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Harvard Club of New York

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The Harvard Club of New York City, commonly called The Harvard Club, is a private social club located in Midtown Manhattan, New York, USA.

The Harvard Club of New York City
Harvardcny.JPG
Harvard Club of New York is located in New York City
Harvard Club of New York
Harvard Club of New York is located in New York
Harvard Club of New York
Harvard Club of New York is located in the United States
Harvard Club of New York
Location27 W 44th St, Manhattan, New York City, New York
Coordinates40°45′20″N 73°58′52″W / 40.75566°N 73.9812°W / 40.75566; -73.9812Coordinates: 40°45′20″N 73°58′52″W / 40.75566°N 73.9812°W / 40.75566; -73.9812
Built1894, enlarged in 1905, 1915 and 1989[1]
ArchitectCharles Follen McKim of McKim, Mead & White
Architectural styleColonial Revival, neo-Georgian style
NRHP reference #80002693
Significant dates
Added to NRHPMarch 28, 1980[2]
Designated NYCLJanuary 11, 1967

Incorporated in 1887, it is housed in adjoining lots at 27 West 44th Street and 35 West 44th Street. The original wing, built in 1894, was designed in red brick neo-Georgian style by Charles Follen McKim of McKim, Mead & White.

HistoryEdit

Founded without a location in 1865, by a group of Harvard University alumni, the club first rented a townhouse on 22nd Street.[3] In 1888, the members acquired land on 44th Street. The clubhouse was established in the neighborhood where many of New York City's other clubs, such as the New York Yacht Club, were located, and across the street from the General Society of Mechanics and Tradesmen of the City of New York.

The club selected architect Charles Follen McKim, of McKim, Mead & White, for the project. The design was Georgian style of architecture with Harvard brick and Indiana limestone. The building's 1894 façade is reminiscent of McKim, Mead and White's 1901 gates at Harvard Yard. In 1905, Harvard Hall, the Grill Room, a new library, a billiard room, and two floors of guest rooms were added.

In 1915, McKim, Mead & White doubled the building's size by constructing the Main Dining Room, a bar, additional guestrooms, banquet rooms, and athletic facilities including a 7th floor swimming pool. In 2003, a new 40,000-square-feet contemporary glass and limestone building was added by Davis Brody Bond, under the direction of J. Max Bond, Jr.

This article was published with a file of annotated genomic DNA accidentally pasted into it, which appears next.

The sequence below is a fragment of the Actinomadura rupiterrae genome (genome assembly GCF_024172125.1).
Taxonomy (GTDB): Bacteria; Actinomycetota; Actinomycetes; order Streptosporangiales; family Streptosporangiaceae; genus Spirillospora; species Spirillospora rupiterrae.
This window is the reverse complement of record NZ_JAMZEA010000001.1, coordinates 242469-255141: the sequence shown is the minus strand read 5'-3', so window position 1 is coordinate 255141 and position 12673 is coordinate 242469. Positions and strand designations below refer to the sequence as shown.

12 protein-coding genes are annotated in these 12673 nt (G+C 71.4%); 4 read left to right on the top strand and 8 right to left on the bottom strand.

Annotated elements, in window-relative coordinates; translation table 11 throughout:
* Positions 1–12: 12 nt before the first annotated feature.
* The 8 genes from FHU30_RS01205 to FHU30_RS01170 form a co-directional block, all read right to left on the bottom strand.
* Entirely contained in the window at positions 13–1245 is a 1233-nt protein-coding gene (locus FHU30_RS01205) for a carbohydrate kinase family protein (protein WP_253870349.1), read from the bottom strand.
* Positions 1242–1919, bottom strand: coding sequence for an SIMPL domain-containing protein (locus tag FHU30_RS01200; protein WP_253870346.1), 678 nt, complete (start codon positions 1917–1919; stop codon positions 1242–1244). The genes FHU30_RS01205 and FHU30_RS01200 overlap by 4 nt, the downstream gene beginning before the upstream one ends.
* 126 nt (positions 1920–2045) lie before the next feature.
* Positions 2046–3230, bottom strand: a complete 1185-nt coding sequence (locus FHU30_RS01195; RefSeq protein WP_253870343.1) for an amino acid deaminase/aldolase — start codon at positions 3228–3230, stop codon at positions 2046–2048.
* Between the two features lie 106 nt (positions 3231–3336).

In 1968, just before walking down the aisle to marry Marc Fasteau, her Harvard Law classmate, Brenda Feigen saw a "NO LADIES ALLOWED" sign on the club's library wall.[4][5] Feigen and her husband later appealed to the club to allow women among its members, but the board voted to reject the proposal. The newlyweds soon after launched a class action lawsuit against the club for discriminating on the basis of sex. After five years of legal work, in the last conference before the trial was set to begin, a federal judge ordered the club to take one final vote.[6] The next day, on January 11, 1973, the club voted 2,097 to 695 to admit female members.[7] Publicly, the club's outgoing president, Albert H. Gordon, maintained that the vote was unconnected with the discrimination suit filed earlier in the year.[8] Nevertheless, the decision marked a win for Feigen, who would come back together with her fellow plaintiffs in 2008 to celebrate the 25th anniversary of the success.[9]

The building is sometimes used for outside corporate events such as business conferences.[10]

GalleryEdit

MembershipEdit

To be eligible for election to membership, a candidate must hold a degree or honorary degree from Harvard, be a tenured faculty member at the University, or serve as an officer, or member of any Board or Committee of the University. Dues levied are on a sliding scale, based on age and proximity to the Club. Like most private clubs, members of the Harvard Club are given reciprocal benefits at clubs around the United States and the world.[11]

Notable membersEdit

PhilanthropyEdit

The HCNY Foundation has a scholarship fund that helps support 20 undergraduates at Harvard College and several students in graduate programs, as well as international student exchange programs.[citation needed]

ReferencesEdit

  1. ^ "AIA Guide to New York City, 4th Edition, page 233
  2. ^ "National Register Information System". National Register of Historic Places. National Park Service. March 13, 2009.
  3. ^ "Official History". Harvard Club of New York.
  4. ^ Feigen, Brenda. Not One of the Boys. Alfred A. Knopf, 2000, p. 18
  5. ^ Vespa, Mary. "Woman's Lib Marries Man's Lib a Real-life 'Adam's Rib.'" People Magazine, vol. 2, no. 24, 9 December 1974.
  6. ^ Feigen, Brenda. Not One of the Boys. Alfred A. Knopf, 2000, p. 19-10
  7. ^ "N.Y. Harvard Club Approves Full Membership for Women." The Harvard Crimson, 12 January 1973, http://www.thecrimson.com/article/1973/1/12/ny-harvard-club-approves-full-membership
  8. ^ "The Harvard Club Votes 2,097 to 695 To Accept Women." The New York Times, 12 January 1973, p.41 https://www.nytimes.com/1973/01/12/archives/the-harvard-club-votes-2097-to-695-to-accept-women.html?_r=0
  9. ^ "Veteran Feminists of America Honors Feminist Lawyers Featuring Justice Ginsberg." Feminist Majority Foundation, 9 June 2008, http://feminist.org/news/newsbyte/uswirestory.asp?id=11071
  10. ^ "The Decline of 'Big Soda'". The New York Times. October 2, 2015.
  11. ^ "Membership". Harvard Club of New York.
  12. ^ "Women say director James Toback assaulted them at Harvard Club of New York". Boston.com. 2018-03-20. Retrieved 2019-07-27.
  13. ^ Murphy, Dean E. (2001-07-25). "Bloomberg Quietly Left Four Mostly White Clubs". The New York Times. ISSN 0362-4331. Retrieved 2019-07-27.

External linksEdit